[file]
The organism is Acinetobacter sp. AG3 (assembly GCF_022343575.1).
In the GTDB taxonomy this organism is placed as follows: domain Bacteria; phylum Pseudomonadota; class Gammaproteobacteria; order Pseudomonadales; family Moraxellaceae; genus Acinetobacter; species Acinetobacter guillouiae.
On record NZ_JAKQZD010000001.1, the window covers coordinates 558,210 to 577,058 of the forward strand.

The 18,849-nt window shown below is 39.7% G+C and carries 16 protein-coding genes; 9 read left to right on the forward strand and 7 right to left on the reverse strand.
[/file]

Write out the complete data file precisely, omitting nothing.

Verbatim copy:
The organism is Acinetobacter sp. AG3 (assembly GCF_022343575.1).
In the GTDB taxonomy this organism is placed as follows: domain Bacteria; phylum Pseudomonadota; class Gammaproteobacteria; order Pseudomonadales; family Moraxellaceae; genus Acinetobacter; species Acinetobacter guillouiae.
On record NZ_JAKQZD010000001.1, the window covers coordinates 558,210 to 577,058 of the forward strand.

The 18,849-nt window shown below is 39.7% G+C and carries 16 protein-coding genes; 9 read left to right on the forward strand and 7 right to left on the reverse strand.